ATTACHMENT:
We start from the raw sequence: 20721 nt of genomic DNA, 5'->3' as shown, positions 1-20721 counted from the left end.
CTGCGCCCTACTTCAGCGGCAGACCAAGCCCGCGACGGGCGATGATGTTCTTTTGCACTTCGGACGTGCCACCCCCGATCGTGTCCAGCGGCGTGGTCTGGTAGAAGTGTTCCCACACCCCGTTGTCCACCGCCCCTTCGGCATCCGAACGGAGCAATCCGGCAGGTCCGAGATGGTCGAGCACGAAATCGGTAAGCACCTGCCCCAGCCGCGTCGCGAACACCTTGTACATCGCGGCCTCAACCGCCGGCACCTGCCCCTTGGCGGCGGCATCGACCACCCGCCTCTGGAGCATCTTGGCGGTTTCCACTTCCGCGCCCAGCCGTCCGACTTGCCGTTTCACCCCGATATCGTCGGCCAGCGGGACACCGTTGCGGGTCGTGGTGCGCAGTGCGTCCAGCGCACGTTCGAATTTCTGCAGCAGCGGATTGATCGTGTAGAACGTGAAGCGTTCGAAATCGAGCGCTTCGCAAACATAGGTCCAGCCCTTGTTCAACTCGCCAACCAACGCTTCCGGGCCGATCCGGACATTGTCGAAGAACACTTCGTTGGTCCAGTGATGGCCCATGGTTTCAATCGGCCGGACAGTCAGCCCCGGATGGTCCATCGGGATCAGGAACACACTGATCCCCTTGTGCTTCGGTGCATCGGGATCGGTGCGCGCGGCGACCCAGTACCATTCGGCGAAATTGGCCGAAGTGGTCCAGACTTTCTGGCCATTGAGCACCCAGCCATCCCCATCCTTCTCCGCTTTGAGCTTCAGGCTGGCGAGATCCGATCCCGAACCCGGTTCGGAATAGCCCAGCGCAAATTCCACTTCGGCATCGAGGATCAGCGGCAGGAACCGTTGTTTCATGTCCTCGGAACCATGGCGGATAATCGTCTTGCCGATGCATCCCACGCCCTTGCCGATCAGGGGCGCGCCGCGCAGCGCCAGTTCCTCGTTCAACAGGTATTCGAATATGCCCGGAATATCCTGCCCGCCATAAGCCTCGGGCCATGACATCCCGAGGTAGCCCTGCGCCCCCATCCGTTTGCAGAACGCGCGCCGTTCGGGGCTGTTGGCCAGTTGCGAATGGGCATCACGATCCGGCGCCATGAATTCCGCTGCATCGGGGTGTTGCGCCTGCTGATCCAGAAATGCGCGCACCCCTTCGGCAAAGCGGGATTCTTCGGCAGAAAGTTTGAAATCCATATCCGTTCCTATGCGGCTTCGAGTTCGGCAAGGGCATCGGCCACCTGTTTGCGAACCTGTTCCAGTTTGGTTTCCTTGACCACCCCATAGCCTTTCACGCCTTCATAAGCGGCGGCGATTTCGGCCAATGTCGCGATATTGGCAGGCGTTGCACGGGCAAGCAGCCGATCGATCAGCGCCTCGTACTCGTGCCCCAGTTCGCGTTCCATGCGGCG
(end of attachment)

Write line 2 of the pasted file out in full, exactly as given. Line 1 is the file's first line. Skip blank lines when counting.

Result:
CTGCGCCCTACTTCAGCGGCAGACCAAGCCCGCGACGGGCGATGATGTTCTTTTGCACTTCGGACGTGCCACCCCCGATCGTGTCCAGCGGCGTGGTCTGGTAGAAGTGTTCCCACACCCCGTTGTCCACCGCCCCTTCGGCATCCGAACGGAGCAATCCGGCAGGTCCGAGATGGTCGAGCACGAAATCGGTAAGCACCTGCCCCAGCCGCGTCGCGAACACCTTGTACATCGCGGCCTCAACCGCCGGCACCTGCCCCTTGGCGGCGGCATCGACCACCCGCCTCTGGAGCATCTTGGCGGTTTCCACTTCCGCGCCCAGCCGTCCGACTTGCCGTTTCACCCCGATATCGTCGGCCAGCGGGACACCGTTGCGGGTCGTGGTGCGCAGTGCGTCCAGCGCACGTTCGAATTTCTGCAGCAGCGGATTGATCGTGTAGAACGTGAAGCGTTCGAAATCGAGCGCTTCGCAAACATAGGTCCAGCCCTTGTTCAACTCGCCAACCAACGCTTCCGGGCCGATCCGGACATTGTCGAAGAACACTTCGTTGGTCCAGTGATGGCCCATGGTTTCAATCGGCCGGACAGTCAGCCCCGGATGGTCCATCGGGATCAGGAACACACTGATCCCCTTGTGCTTCGGTGCATCGGGATCGGTGCGCGCGGCGACCCAGTACCATTCGGCGAAATTGGCCGAAGTGGTCCAGACTTTCTGGCCATTGAGCACCCAGCCATCCCCATCCTTCTCCGCTTTGAGCTTCAGGCTGGCGAGATCCGATCCCGAACCCGGTTCGGAATAGCCCAGCGCAAATTCCACTTCGGCATCGAGGATCAGCGGCAGGAACCGTTGTTTCATGTCCTCGGAACCATGGCGGATAATCGTCTTGCCGATGCATCCCACGCCCTTGCCGATCAGGGGCGCGCCGCGCAGCGCCAGTTCCTCGTTCAACAGGTATTCGAATATGCCCGGAATATCCTGCCCGCCATAAGCCTCGGGCCATGACATCCCGAGGTAGCCCTGCGCCCCCATCCGTTTGCAGAACGCGCGCCGTTCGGGGCTGTTGGCCAGTTGCGAATGGGCATCACGATCCGGCGCCATGAATTCCGCTGCATCGGGGTGTTGCGCCTGCTGATCCAGAAATGCGCGCACCCCTTCGGCAAAGCGGGATTCTTCGGCAGAAAGTTTGAAATCCATATCCGTTCCTATGCGGCTTCGAGTTCGGCAAGGGCATCGGCCACCTGTTTGCGAACCTGTTCCAGTTTGGTTTCCTTGACCACCCCATAGCCTTTCACGCCTTCATAAGCGGCGGCGATTTCGGCCAATGTCGCGATATTGGCAGGCGTTGCACGGGCAAGCAGCCGATCGATCAGCGCCTCGTACTCGTGCCCCAGTTCGCGTTCCATGCGGCG